CREA reports home sales in September up 15.5% from year ago

Home sales through the Canadian Multiple Listing Service were up 0.6 per cent month over month

Home sales in Canada’s big cities continued a rebound in September with a 15.5 per cent increase in sales compared with a year ago, according to the Canadian Real Estate Association.

The association said Tuesday that sales compared with a year ago were up in Canada’s large urban markets, including B.C.’s Lower Mainland, Calgary, Edmonton, Winnipeg, the Greater Toronto Area, Hamilton-Burlington, Ottawa and Montreal, while data showed markets were still in balanced territory.

“Home sales activity and prices are improving after having weakened significantly in a number of housing markets,” said CREA chief economist Gregory Klump in a statement.

“How long the current rebound continues depends on economic growth, which is being subdued by trade and business investment uncertainties.”

On a month-over-month basis, home sales through the Canadian Multiple Listing Service were up 0.6 per cent in September.

Higher home sales in September was a continuation of a rebound from a six-year low hit in February. Sales started to pick up in March after mortgage rates started to fall, said BMO senior economist Robert Kavcic.

“The winning streak for Canadian existing home sales continued in September…that marks an impressive seventh consecutive monthly gain, leaving the level of activity comfortably above the 10-year average.”

ALSO READ: Vancouver’s luxury real estate market to get a boost, forecast says

The five-year fixed mortgage rate has declined by about one percentage point to slightly below 2.5 per cent, a drop Kavcic said was significant from an affordability perspective but not likely to drop much further for now.

The increase in sales, combined with a small decline in new supply, pushed the sales-to-new listings ratio to 61.3 per cent, well above the long-term average of 53.6 per cent to favour sellers, but still considered balanced.

The home inventory, which shows how long it would take to liquidate inventories at current sales levels, also shifted to further favour sellers while still remaining in what’s considered a balanced market.

The national average price for homes sold in September 2019 was about $515,500, up 5.3 per cent from the same month last year.

Excluding the Greater Vancouver and Greater Toronto regions, the average price was less than $397,000 and amounting to a year-over-year gain of 3.3 per cent

The national benchmark home price index, designed to exclude homes on the high and low end of the market to more represent a typical home, had a year over year price increase of a more modest 1.3 per cent.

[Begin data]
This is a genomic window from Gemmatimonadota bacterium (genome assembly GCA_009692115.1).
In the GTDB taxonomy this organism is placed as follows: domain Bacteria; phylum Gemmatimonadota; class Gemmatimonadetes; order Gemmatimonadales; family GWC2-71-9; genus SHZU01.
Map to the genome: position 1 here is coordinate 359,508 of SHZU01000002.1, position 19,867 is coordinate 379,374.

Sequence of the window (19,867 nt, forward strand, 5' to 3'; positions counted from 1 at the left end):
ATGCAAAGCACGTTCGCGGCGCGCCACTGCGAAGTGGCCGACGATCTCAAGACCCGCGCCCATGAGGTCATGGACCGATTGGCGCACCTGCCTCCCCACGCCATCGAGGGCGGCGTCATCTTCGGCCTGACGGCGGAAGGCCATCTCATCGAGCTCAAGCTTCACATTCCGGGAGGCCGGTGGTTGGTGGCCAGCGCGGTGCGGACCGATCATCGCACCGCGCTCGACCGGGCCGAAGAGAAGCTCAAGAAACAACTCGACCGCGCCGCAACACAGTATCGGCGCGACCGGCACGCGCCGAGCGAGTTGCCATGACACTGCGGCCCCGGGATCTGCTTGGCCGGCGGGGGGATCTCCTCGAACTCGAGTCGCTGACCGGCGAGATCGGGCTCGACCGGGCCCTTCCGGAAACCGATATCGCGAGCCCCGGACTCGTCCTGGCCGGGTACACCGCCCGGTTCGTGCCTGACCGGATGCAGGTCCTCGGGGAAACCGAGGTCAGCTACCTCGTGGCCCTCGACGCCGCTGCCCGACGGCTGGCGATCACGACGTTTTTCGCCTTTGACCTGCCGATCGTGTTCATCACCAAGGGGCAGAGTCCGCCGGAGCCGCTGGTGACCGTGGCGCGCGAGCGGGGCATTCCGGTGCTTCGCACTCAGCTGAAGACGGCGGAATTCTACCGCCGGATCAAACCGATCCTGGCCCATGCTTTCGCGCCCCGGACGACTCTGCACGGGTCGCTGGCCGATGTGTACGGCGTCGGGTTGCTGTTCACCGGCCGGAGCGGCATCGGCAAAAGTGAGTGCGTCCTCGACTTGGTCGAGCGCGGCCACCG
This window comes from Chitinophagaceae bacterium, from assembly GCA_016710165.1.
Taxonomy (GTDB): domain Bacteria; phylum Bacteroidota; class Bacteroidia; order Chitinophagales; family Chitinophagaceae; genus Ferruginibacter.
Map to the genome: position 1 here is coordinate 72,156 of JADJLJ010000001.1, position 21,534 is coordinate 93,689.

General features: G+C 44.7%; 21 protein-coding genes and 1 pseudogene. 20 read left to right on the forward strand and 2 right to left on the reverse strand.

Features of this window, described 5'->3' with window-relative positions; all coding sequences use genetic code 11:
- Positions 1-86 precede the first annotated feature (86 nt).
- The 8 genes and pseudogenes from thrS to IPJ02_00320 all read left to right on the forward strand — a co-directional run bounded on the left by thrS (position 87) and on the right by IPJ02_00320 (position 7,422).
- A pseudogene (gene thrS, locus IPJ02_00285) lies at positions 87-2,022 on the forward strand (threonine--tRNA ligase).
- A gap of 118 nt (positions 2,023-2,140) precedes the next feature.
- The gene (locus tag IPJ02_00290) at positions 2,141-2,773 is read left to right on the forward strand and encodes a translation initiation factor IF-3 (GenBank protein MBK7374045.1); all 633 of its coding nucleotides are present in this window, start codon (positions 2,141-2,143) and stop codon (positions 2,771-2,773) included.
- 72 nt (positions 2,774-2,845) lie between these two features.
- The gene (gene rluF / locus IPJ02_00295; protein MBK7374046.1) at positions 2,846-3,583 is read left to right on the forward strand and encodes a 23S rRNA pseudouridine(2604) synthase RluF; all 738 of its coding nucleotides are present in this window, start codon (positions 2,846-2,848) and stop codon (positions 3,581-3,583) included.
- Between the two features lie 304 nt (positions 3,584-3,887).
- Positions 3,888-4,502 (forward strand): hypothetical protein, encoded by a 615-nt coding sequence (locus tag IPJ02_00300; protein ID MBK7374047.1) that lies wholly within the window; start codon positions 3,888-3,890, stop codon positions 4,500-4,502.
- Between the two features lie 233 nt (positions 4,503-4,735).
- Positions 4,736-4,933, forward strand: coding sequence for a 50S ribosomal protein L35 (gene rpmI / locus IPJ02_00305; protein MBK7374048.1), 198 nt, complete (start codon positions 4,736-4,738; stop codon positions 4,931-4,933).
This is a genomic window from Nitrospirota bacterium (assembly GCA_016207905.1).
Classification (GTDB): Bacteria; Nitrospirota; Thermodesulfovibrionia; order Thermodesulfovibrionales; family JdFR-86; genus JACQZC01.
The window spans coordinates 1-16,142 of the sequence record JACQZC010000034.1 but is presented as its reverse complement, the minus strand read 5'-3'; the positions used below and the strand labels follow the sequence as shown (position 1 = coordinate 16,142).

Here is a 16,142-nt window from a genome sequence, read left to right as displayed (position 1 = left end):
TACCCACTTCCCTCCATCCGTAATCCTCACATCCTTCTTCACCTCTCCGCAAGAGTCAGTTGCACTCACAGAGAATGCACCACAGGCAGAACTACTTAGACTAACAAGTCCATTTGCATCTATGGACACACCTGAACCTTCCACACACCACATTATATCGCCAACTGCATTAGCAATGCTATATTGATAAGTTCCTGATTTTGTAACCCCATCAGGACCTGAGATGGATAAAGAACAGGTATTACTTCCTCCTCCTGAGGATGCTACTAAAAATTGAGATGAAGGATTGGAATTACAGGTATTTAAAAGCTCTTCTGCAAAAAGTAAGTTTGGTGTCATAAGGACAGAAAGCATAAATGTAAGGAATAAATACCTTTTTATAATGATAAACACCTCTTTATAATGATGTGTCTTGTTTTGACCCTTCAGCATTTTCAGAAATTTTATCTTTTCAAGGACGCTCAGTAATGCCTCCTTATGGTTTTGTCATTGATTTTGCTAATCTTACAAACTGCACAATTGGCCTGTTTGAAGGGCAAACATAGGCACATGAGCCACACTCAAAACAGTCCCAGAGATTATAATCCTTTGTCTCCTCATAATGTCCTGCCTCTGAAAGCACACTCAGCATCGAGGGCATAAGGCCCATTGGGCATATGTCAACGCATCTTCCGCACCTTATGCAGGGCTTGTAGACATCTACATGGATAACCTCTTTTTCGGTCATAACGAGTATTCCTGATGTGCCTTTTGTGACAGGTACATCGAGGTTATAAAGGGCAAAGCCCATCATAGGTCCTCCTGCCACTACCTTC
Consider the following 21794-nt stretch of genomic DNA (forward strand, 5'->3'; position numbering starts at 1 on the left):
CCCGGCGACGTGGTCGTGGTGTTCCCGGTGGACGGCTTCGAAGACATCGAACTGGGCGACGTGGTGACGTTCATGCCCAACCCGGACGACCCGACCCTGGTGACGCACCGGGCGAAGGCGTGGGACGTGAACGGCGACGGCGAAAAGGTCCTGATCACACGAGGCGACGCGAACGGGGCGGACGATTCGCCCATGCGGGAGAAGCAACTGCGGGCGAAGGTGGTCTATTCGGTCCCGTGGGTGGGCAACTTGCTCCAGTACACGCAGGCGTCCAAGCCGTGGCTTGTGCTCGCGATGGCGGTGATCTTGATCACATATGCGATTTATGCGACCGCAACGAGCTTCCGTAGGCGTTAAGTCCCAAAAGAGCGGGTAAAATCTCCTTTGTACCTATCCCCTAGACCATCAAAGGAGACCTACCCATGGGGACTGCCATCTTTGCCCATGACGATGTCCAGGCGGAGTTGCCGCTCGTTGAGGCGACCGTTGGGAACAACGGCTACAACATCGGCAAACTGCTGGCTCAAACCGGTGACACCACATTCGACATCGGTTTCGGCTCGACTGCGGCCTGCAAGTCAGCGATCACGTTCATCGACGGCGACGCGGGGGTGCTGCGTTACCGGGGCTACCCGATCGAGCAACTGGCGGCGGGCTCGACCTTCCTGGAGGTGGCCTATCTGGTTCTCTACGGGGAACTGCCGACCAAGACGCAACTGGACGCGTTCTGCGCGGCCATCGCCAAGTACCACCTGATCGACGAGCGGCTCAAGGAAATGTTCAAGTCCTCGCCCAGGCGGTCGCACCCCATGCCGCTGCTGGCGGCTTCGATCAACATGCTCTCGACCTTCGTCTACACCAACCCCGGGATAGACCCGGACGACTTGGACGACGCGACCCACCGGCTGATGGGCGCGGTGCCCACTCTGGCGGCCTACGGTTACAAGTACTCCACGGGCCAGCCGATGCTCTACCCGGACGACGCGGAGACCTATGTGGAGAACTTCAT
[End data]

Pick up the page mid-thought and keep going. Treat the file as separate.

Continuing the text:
Benchmark home prices in Greater Vancouver were down the most from a year ago after a 7.3 per cent decline. The Greater Toronto area saw the benchmark price climb five per cent, while Ottawa saw the biggest gains reported at 9.6 per cent from a year ago.

The Canadian Press

Like us on Facebook and follow us on Twitter.

Get local stories you won't find anywhere else right to your inbox.
Sign up here

Just Posted

Kitimat LNG Canada worker tests positive for COVID-19

The company announced the positive case to its workers on March 28

Bachrach to donate salary hike to community organizations

Skeena-Bulkley Valley MP among growing list of MPs giving raise away amid economic crisis

Coast Mountain College sets up student emergency fund

It’ll provide grocery store gift cards for students affected by COVID-19 crisis

Red Chris, Tahltan collaborate on COVID-19 safety

Mine continues to operate with several new measures aimed at stopping spread of virus

School district #54 works on school plan

School district officials and teachers are this week communicating plans to resume… Continue reading

Trudeau rejects mandatory stay-at-home order for now; COVID deaths up

The virus has now infected more than 10,000 Canadians and cost 130 their lives

B.C. health care workers gain access to virtual health care options

During COVID-19 many clinics have closed, leaving health care workers with nowhere to turn

Tax collectors, auditors to help field ‘historic’ numbers of benefit-seeking callers

‘If you work for CRA, people think we are just there to take money from your pockets.’

Cowichan couple won’t self-isolate after returning from overseas

New law requires 14 days of self-isolation when returning to Canada

Family uses social media to help truckers find places to eat during pandemic

Restaurants Serving Drivers in Western Canada seeks to provide a list of places open for drivers

Advocates sound alarm over COVID-19 limiting access to contraceptives, abortion

The COVID-19 outbreak has hit sexual-health services from almost every angle

Celebrate Easter in a ‘safe way,’ Dr. Henry urges as B.C records 6 new COVID-19 deaths

Top doctor urges British Columbians to halt non-essential travel within the province

B.C. health officer says homemade masks may prevent spread of COVID-19 to others

Practising physical distancing, frequent hand washing and resisting touching your face are proven methods

Most Read